• Mainline Lutherans have struggled with this "new approach to Paul" that sounds a lot like the theosis taught by Eastern Orthodoxy and alluded to here (Jesus Prayer, 25, et al). I am always in favor of repentance and for the forgiven believer to pray for mercy. "Lord Jesus Christ, Son of God, have mercy on me, a sinner" may be faithfully and edifyingly used as long as we avoid the errors Jesus taught us to avoid in Matthew 6.
  • I appreciate Icons as art. Lutherans who see an iconostasis may confuse its function with that of an altar rail. Our rail is meant for function, not as an obstructive barrier. I could imagine pushing the icon wall behind the altar so that the communicants would properly see the mysteries (since the curtain was torn in two) and be comfortingly surrounded by angels, archangels, and the whole company of heaven. I learned something from the Icons booklet. The stylized "written" pictures portray more than a photorealistic world. They are intended to reveal a deeper spiritual reality.
All four booklets will give the Christian food for thought and an exercise in historical and liturgical theology. Lutherans will be reminded why we pray as we do.


With regard to the ribboned, blue hardcover, Prayer Book of the Early Christians, there is much to commend. 

I could imagine an interested American Christian could pick up the book and be exposed to the Daily Office for the first time. 

Further, such a one could perhaps contemplate Psalms as prayers for the first time. 

Additionally, many are averse to printed prayers these days. I always counter that with, "But what if I mean them from my mind and heart?" 

Praying what ancient Christians prayed grants us fellowship with them as well as new words and thoughts when the Lord opens our lips for praise and prayer.

I love the Trisagion Prayers. They form the beginning of our Committal rite in the Pastoral Care Companion, a part of Lutheran Service Book, as a resource for The Lutheran Church--Missouri Synod. I must reject "The Seal," found on the bookmark and commonly throughout the Office of the Orthodox: "Through the prayers of our holy Fathers and Mothers, Lord Jesus Christ our God, have mercy on us and save us." I shall replace it with "Kyrie eleison, Christe eleison, Kyrie eleison" and be more ancient than the ancients.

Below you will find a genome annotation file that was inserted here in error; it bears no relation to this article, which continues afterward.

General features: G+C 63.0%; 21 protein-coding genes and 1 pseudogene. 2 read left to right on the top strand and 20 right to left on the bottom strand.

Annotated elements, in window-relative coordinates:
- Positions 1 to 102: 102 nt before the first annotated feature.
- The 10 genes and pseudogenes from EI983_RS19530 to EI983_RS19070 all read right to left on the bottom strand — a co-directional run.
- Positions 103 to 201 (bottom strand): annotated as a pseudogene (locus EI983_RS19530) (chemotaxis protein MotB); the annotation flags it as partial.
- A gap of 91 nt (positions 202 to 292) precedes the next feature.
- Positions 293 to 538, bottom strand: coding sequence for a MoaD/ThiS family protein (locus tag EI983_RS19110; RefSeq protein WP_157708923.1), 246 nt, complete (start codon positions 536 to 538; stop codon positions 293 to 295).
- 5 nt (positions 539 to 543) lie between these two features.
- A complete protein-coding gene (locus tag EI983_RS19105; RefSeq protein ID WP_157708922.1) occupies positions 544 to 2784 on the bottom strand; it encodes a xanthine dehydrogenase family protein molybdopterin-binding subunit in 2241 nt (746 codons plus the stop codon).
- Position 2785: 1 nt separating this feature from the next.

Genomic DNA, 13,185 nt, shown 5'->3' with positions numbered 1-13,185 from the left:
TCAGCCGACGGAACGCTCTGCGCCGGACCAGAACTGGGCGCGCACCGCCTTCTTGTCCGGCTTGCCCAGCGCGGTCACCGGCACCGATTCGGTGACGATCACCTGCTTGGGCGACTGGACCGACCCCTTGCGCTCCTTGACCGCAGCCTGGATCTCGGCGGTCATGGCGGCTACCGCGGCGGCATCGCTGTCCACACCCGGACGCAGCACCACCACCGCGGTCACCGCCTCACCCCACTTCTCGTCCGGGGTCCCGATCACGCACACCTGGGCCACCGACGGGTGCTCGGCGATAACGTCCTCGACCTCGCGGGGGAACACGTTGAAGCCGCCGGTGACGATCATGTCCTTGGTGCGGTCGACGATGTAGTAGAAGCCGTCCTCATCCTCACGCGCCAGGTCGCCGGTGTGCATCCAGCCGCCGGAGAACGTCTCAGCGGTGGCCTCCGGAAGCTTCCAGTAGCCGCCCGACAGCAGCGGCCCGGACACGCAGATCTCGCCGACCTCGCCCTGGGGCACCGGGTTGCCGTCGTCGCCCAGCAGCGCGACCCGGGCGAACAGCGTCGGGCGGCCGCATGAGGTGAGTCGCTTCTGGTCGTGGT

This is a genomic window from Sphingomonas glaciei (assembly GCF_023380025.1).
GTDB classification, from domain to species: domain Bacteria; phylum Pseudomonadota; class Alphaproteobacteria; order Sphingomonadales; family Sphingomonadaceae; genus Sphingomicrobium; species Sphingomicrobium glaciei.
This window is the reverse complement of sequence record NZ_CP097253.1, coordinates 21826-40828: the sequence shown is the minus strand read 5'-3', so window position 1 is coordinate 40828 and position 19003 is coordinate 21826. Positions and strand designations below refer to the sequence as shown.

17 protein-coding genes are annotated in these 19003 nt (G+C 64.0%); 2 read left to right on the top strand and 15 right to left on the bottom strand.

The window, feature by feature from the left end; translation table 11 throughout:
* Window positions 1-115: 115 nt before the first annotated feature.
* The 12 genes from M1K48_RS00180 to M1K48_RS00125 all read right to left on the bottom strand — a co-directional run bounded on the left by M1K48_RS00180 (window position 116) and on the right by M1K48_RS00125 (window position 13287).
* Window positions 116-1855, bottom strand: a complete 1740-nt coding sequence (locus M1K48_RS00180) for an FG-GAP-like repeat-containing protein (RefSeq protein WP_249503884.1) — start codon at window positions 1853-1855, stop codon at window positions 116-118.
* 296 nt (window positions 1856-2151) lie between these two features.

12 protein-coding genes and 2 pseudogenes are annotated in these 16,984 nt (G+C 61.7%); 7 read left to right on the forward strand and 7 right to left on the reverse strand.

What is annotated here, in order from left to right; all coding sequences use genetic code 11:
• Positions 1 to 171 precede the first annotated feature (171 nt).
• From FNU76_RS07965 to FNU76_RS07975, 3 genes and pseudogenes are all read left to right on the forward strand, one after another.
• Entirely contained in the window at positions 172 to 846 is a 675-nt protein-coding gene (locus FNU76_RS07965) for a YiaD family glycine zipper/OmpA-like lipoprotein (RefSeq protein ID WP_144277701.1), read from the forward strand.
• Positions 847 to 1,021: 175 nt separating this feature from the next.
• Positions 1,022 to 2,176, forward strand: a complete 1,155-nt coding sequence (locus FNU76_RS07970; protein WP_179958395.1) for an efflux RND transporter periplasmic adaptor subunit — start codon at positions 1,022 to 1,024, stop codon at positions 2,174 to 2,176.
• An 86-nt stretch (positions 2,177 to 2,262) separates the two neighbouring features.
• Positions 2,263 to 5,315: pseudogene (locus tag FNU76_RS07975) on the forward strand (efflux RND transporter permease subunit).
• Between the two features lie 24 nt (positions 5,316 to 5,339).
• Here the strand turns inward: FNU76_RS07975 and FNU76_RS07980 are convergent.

As noted before, I must refrain from praying to any creature, living or dead, whether Mary, angel, or Saint, and rewrite the prayers to address Father, Son, and Holy Spirit, all the while thanking the Lord for them, in accordance with Augsburg Confession 21:
Our churches teach that the remembrance of the saints is to be commended in order that we may imitate their faith and good works according to our calling.
Thus revised, very nearly the whole Prayer Book of the Early Christians is commended for Lutheran use.


Christians are given to worship the Lord in Spirit and in truth.  
Benedicat et custodiat nos
omnipotens et misericors Dominus,
Pater, et + Filius, et Spiritus Sanctus.

The almighty and merciful Lord,
the Father, the + Son, and the Holy Spirit, bless and preserve you.

Amen.


 
The Rev. Paul J Cain is Pastor of Immanuel Lutheran Church, Sheridan, Wyoming, Headmaster of Martin Luther Grammar School, Yellowstone Circuit Visitor (LCMS Wyoming District), a member of the Board of Directors of The Consortium for Classical and Lutheran Education, Wyoming District Worship Chairman, and Editor of QBR.